Wesley Cox was one of Spring Lake Park's founding fathers and helped shepherd the young city for decades.

He was elected one of its first constables in 1954, the year it incorporated as a village. He later served as its first police chief.

When his wife worried about the dangers of police work, Cox took off his badge and focused on volunteer firefighting for 25 years, even serving a stint as Spring Lake Park's fire chief, said his daughter, Nancy Cox of Coon Rapids.

"He thought this was one of the greatest suburbs in the state of Minnesota," she said. "He was around to watch it grow."

Wesley Cox died April 14 in hospice care while struggling to recover from a fall that resulted in a fractured neck. He was 89.

"He was just a person who served. He served his church, his family, his community and his country. He was a really remarkable man, "said the Rev. Elisa Richardson, associate pastor at Abiding Savior Lutheran Church in Mounds View.

Born in Minneapolis, Cox struggled with illness as a young boy but developed into an athlete during his years at Patrick Henry High School.

He enlisted in the U.S. Navy at 17, just days before graduation; his sister was enlisted to pick up his diploma.

Cox was trained as a top gunner and served on the USS Attu, a carrier in the South Pacific, during the final days of World War II. He returned to Minnesota in 1946 and attended the University of Minnesota on the GI Bill.

That's where he met Becky Brant, whom he married in 1949. The couple moved into a rambler in Spring Lake Park in 1952, and Cox worked as a chemist for Clover Leaf Dairy.

"At that time Spring Lake Park was not a suburb. It was 'holy cow,' out in the country," Nancy Cox said. "My grandfather could never figure out why he wanted to live so far out of the city."

But there were some perks to living there. "I had a Shetland pony as a kid because Daddy liked animals," she said. "We always had a dog or two, chickens and ducks."

Cox was devoted to his civic work, even though it was on a part-time or volunteer basis. He once helped deliver a neighbor's baby at home, and taught first aid for the Red Cross. He even led a babysitting course.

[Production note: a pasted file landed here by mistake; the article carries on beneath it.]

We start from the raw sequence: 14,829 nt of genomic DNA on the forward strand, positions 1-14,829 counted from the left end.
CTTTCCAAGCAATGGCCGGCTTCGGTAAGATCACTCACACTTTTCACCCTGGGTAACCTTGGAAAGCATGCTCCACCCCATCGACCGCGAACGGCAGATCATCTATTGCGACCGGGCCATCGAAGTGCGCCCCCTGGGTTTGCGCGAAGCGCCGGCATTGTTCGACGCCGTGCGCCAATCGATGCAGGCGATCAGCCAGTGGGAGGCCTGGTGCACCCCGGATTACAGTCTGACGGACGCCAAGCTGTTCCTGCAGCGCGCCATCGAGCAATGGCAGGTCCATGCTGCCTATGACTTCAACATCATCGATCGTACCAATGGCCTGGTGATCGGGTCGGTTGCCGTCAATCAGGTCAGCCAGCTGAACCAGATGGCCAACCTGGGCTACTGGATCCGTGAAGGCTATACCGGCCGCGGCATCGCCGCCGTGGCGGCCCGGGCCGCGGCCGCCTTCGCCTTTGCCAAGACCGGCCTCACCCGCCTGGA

"As a child there were many times I got left at the grocery store while he went to fight a fire," Nancy Cox recalled. "I walked home."

At the fire department Cox rose to become captain, deputy chief and chief for a time. "He talked more about being a fireman than about his real job," wrote friend Margaret Larson of New Brighton. "He loved attending the yearly Christmas fireman dinner and award night."

Cox was serving as civil defense director on May 6, 1965, when the deadliest tornado outbreak in Twin Cities history struck the western and northern metro area. Large parts of Fridley and Spring Lake Park were destroyed.

Nancy Cox recalls her father leaving home after the storm to get recovery efforts underway, including setting up a makeshift morgue and a shelter for those left homeless.

"We didn't see him again until the next day, "she said.

Cox was a longtime member of Abiding Savior, serving as a head usher, instructor and choir member.

"The first thing people would notice about him was he was a Christian," Nancy Cox said. "He also had a sense of humor — one of those subtle ones. When we were at our best, my dad and I could play off each other for hours and keep people laughing the whole time."

After retiring from the creamery and the fire department, Cox traveled extensively with his wife. She preceded him in death. Services have been held.